The Five Reasons Why Credit Suisse Just Turned The Most Bearish On Stocks Since 2008

That said, its stance on US equities is rather clear: “In some ways, our view on US equities is the opposite of our view on European, Japanese and GEM equities. This is why we leave our comments on 43% of market cap to the end.”

  • Why do we remain underweight? (1) The US market has the lowest operational leverage, and thus it tends to underperform against a backdrop of rising global PMIs (currently, the relative performance of US equities appears consistent with global PMI new orders falling back to 50); (2) the Federal Reserve is, in our view, the most hawkish central bank globally as a function of its dual mandate in a country approaching full employment, focus on core inflation (with the BoE and ECB focusing on depressed headline measures) and relatively closed economy (which limits the impact of China’s exporting of deflationary pressures); (3) in the aftermath of the first rate rise in every tightening cycle, US equities have underperformed over the following six months; (4) many of our concerns on equities globally (labour gaining pricing power, margins at peak, the level of spare capacity in the labour market, M&A at high levels, poor breadth) are somewhat US centric; and (5) finally conventional, HOLT and Shiller P/E ratios are all at the top end of their historic range versus global markets.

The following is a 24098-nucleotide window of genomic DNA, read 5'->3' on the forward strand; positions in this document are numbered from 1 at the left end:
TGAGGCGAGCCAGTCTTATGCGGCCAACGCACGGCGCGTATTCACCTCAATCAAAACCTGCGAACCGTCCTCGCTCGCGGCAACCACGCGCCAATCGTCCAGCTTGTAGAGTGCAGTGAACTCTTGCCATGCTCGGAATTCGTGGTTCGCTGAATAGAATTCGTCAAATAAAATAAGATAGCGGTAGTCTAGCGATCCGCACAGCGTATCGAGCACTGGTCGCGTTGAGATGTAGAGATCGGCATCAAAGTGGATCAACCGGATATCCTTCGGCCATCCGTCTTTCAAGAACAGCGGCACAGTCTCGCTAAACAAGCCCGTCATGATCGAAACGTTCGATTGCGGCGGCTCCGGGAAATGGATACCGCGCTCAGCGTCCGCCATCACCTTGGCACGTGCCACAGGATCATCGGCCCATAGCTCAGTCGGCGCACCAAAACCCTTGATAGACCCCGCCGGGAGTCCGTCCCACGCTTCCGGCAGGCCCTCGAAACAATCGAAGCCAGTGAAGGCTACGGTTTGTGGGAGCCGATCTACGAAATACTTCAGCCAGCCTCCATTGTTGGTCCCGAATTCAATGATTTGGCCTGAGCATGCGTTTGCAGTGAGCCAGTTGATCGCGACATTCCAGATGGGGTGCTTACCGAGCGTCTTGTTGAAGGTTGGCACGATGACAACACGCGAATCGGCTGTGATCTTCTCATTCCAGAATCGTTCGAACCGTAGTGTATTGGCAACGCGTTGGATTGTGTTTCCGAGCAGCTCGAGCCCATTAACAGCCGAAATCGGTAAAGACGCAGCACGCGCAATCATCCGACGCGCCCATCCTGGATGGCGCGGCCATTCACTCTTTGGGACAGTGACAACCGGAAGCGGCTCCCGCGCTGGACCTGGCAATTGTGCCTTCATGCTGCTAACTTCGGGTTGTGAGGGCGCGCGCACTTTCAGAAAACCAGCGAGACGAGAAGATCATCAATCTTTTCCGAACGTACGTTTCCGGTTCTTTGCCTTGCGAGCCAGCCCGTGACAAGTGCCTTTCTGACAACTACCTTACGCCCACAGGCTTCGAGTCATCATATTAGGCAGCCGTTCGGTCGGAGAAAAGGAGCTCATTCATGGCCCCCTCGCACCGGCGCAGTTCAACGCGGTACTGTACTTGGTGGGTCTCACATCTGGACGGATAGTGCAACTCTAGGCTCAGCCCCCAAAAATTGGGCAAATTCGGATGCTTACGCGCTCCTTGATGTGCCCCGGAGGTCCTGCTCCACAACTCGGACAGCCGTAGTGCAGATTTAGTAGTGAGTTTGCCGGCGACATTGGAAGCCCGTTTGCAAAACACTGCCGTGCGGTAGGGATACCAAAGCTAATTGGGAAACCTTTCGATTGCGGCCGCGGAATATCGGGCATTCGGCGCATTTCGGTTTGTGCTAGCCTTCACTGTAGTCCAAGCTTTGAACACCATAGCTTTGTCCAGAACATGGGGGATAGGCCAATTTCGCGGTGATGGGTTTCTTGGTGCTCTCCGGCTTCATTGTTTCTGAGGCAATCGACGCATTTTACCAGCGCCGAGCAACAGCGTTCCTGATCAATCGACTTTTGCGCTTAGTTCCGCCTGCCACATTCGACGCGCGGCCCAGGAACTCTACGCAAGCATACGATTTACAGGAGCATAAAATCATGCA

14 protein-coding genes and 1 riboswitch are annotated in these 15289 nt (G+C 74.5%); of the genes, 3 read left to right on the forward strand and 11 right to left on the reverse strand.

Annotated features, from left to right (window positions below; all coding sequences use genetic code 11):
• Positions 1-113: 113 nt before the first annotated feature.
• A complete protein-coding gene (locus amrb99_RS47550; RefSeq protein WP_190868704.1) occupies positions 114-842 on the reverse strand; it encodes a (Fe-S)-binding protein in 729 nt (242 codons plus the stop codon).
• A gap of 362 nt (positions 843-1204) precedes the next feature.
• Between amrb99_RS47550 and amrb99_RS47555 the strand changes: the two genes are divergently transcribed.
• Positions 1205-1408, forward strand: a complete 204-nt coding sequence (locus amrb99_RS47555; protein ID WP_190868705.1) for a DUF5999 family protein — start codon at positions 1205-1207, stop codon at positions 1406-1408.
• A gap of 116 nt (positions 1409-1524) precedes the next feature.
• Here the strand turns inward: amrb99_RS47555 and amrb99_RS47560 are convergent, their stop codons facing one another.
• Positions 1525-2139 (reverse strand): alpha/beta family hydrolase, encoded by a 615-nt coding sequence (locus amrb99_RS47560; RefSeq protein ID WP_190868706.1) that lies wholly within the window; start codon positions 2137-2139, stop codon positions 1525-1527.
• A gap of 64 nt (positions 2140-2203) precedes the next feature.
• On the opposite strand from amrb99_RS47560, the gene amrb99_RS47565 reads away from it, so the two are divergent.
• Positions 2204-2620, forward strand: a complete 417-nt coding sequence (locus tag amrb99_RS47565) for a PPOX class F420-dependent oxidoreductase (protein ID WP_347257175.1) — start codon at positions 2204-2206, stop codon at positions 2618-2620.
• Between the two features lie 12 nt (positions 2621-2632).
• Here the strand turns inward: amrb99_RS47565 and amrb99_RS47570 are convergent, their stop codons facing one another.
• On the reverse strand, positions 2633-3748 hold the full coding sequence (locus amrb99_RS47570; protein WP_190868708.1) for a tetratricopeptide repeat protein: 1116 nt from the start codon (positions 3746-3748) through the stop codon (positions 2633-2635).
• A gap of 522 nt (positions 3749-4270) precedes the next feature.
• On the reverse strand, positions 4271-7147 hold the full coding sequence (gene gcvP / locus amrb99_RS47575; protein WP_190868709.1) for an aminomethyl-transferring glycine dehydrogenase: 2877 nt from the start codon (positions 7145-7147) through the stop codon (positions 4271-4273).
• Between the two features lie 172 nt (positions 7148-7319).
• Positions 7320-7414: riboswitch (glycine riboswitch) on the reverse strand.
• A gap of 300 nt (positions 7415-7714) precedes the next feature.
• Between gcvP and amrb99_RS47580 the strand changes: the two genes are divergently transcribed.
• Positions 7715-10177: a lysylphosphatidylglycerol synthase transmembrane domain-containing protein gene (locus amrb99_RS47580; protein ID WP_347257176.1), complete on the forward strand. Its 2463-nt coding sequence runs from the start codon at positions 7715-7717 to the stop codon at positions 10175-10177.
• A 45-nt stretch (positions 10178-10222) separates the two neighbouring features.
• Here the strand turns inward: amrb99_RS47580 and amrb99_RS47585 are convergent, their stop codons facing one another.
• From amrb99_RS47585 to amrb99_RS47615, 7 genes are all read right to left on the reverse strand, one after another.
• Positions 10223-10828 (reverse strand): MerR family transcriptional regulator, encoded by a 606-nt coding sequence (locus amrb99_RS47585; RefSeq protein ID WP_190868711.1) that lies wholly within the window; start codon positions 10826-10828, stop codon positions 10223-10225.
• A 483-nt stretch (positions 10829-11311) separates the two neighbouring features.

• What are the risks to our underweight? The US has the lowest Chinese/GEM exposure of any region and corporates cut costs quicker than elsewhere when nominal GDP disappoints. These have been very supportive attributes in 2015 but, given that we see the prospect of GEM stabilizing and global GDP picking up, could underpin US equity underperformance in 2016. The most supportive factors for US equities are fund flows, with US equity funds having experienced outflows relative to global equity funds, and the fact that the US dominates the potential of the internet plays, which remains a key theme for us.

Surely all of this is just more ammo for the Fed’s “rate hike at all costs” argument.

This article is brought to you courtesy of Tyler Durden From Zero Hedge.

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